Constitution Daily

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Twitter plays role in judge’s temporary hold on Trump DACA decision

January 10, 2018 by Scott Bomboy


Late Tuesday night, a federal judge in California temporarily stopped actions by the Trump administration to end parts of DACA, or the Deferred Action for Childhood Arrivals program, partly based on the meaning of President Trump's Twitter messages.

The subject of DACA has consumed much of the political debate in Washington this week. But there is an equal flurry of activity in the legal system about the moves, which could see about 700,000 people who arrived from other countries as children forced to leave the United States starting next month.

In his 49-page ruling in the District Court of North California, U.S. District Court judge William Alsup granted a request by the University of California for a nationwide injunction to force the Trump administration “to maintain the DACA program on a nationwide basis on the same terms and conditions as were in effect before the rescission on September 5, 2017, including allowing DACA enrollees to renew their enrollments.”

Exceptions in Judge Alsup’s orders include new applicants to the DACA program and the allowance of measures needed to be taken against individual program members for national security reasons.

Judge Alsup also said he believed the University of California would succeed on “the merits of their claim that the rescission was arbitrary and capricious and must be set aside under the APA.” The APA is the Administrative Procedure Act, which requires a period of public notice and comment before some executive actions can be taken.

Alsup also said the one of Trump administration’s reasons for ending DACA, that it was illegally implemented by the Obama administration, was based on a flawed legal premise.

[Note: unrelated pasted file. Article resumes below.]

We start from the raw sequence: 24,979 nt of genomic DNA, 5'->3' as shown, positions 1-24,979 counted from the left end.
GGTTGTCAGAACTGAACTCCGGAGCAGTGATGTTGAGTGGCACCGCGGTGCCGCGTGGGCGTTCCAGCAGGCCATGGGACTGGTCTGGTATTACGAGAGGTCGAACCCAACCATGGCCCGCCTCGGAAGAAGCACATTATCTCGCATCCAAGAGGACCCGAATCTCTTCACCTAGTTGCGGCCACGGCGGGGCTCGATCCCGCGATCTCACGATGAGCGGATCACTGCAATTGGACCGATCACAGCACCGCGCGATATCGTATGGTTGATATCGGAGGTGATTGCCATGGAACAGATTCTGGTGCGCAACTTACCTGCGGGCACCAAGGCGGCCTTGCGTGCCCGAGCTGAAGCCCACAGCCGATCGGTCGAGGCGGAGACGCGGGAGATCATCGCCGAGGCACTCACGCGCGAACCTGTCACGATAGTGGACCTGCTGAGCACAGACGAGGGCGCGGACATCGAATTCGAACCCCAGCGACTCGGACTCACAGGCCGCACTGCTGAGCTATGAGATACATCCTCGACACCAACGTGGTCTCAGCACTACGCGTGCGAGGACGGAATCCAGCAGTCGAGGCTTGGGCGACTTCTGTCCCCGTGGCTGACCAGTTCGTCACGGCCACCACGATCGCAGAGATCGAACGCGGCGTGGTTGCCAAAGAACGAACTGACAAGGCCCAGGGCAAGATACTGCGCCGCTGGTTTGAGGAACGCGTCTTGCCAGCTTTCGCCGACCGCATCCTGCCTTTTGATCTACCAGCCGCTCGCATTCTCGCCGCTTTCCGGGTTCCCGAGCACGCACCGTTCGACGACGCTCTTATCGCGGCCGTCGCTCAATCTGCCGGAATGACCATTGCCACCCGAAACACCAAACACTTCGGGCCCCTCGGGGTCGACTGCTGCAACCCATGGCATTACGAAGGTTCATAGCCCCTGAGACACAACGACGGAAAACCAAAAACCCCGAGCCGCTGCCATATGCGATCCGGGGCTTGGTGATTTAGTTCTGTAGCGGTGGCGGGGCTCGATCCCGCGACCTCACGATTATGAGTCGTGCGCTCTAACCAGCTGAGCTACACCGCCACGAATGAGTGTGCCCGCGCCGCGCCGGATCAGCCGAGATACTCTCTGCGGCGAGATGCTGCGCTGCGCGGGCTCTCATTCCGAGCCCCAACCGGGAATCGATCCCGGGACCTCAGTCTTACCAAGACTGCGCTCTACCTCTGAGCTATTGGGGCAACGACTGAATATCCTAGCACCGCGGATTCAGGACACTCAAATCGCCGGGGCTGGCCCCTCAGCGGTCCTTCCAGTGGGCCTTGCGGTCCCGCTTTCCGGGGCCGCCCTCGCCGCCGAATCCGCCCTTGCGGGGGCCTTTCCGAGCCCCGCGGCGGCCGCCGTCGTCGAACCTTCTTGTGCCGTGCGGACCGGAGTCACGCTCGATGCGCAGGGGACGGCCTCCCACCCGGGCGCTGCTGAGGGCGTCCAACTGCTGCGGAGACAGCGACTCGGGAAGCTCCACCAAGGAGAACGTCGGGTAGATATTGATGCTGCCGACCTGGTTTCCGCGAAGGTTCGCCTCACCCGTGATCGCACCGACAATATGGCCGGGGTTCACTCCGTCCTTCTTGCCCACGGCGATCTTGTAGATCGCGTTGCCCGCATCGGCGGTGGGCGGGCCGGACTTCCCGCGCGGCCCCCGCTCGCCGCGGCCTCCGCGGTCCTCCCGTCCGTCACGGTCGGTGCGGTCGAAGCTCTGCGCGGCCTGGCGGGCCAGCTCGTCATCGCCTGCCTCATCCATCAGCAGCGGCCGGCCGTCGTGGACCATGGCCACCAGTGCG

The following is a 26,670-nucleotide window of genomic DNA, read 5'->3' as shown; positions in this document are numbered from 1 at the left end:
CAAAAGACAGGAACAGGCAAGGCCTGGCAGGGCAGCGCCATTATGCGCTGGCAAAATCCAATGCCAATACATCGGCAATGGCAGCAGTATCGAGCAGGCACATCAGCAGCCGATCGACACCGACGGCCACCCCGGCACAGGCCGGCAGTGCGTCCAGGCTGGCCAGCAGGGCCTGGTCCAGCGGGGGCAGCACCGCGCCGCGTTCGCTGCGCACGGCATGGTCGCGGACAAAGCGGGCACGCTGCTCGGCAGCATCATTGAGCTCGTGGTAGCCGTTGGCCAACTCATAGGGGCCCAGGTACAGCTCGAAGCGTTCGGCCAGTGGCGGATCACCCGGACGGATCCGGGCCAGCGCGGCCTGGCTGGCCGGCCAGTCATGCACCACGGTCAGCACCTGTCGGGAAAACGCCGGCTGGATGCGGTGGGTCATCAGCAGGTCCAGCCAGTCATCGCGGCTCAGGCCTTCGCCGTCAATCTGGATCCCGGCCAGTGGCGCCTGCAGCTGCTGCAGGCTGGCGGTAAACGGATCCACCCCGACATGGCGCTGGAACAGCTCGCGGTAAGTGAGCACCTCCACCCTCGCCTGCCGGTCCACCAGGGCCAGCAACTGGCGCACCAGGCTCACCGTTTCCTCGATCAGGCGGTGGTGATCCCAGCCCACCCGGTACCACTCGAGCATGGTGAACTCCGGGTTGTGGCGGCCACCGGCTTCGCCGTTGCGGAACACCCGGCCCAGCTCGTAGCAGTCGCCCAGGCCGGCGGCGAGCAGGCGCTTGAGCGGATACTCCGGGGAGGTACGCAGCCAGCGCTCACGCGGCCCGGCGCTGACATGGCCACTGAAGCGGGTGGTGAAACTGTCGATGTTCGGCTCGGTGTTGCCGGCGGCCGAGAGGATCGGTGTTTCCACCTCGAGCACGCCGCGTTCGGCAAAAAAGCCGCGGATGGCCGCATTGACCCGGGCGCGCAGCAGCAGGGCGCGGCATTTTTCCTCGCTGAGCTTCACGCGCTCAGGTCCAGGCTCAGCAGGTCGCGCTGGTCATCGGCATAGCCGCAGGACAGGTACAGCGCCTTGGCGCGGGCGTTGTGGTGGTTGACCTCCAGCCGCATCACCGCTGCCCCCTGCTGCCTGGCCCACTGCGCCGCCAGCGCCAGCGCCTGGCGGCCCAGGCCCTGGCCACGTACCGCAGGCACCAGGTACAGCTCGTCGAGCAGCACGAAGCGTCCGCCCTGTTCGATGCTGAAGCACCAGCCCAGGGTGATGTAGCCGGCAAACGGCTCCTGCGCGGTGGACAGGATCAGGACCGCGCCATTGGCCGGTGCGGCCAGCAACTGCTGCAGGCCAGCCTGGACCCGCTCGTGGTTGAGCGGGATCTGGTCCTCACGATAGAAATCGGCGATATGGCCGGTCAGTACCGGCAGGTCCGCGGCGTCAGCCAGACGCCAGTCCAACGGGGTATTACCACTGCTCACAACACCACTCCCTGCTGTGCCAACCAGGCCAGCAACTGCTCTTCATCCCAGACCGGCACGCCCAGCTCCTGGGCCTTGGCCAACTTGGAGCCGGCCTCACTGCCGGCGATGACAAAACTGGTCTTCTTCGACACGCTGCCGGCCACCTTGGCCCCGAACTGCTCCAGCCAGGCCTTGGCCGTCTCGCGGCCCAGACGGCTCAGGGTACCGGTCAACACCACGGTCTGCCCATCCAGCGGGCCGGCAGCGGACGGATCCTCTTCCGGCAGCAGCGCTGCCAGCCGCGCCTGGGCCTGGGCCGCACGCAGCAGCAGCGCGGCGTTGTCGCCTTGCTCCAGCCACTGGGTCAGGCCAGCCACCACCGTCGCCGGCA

“When agency action is based on a flawed legal premise, it may be set as aside as ‘arbitrary, capricious, an abuse of discretion, or otherwise not in accordance with law,’” said Alsup, citing previous court decisions.

The judge also cited Twitter messages from President Trump as a reason to delay the DACA wind down.

“One such possibility suggested by plaintiffs is that the rescission was contrived to give the administration a bargaining chip to demand funding for a border wall in exchange for reviving DACA. A presidential tweet after our hearing gives credence to this claim,” he said.

“These theories deserve the benefit of the full administrative record. It will be impossible to litigate this case to a fair and final conclusion before March 5,” Alsup added.

But Judge Alsup also cited a September 2017 Twitter message from President Trump, supporting the DACA program, as another reason for the injunction.  “Does anybody really want to throw out good, educated and accomplished young people who have jobs, some serving in the military? Really!” was the Trump Twitter message cited by Alsup.

“For the reasons DACA was instituted, and for the reasons tweeted by President Trump, this order finds that the public interest will be served by DACA’s continuation,” he concluded.

The Trump administration and the Justice Department will likely appeal the decision. But the current negotiations between the President and Congress could alter the court’s injunction, if a DACA compromise is reached in the near future.

Scott Bomboy is the editor in chief of the National Constitution Center.


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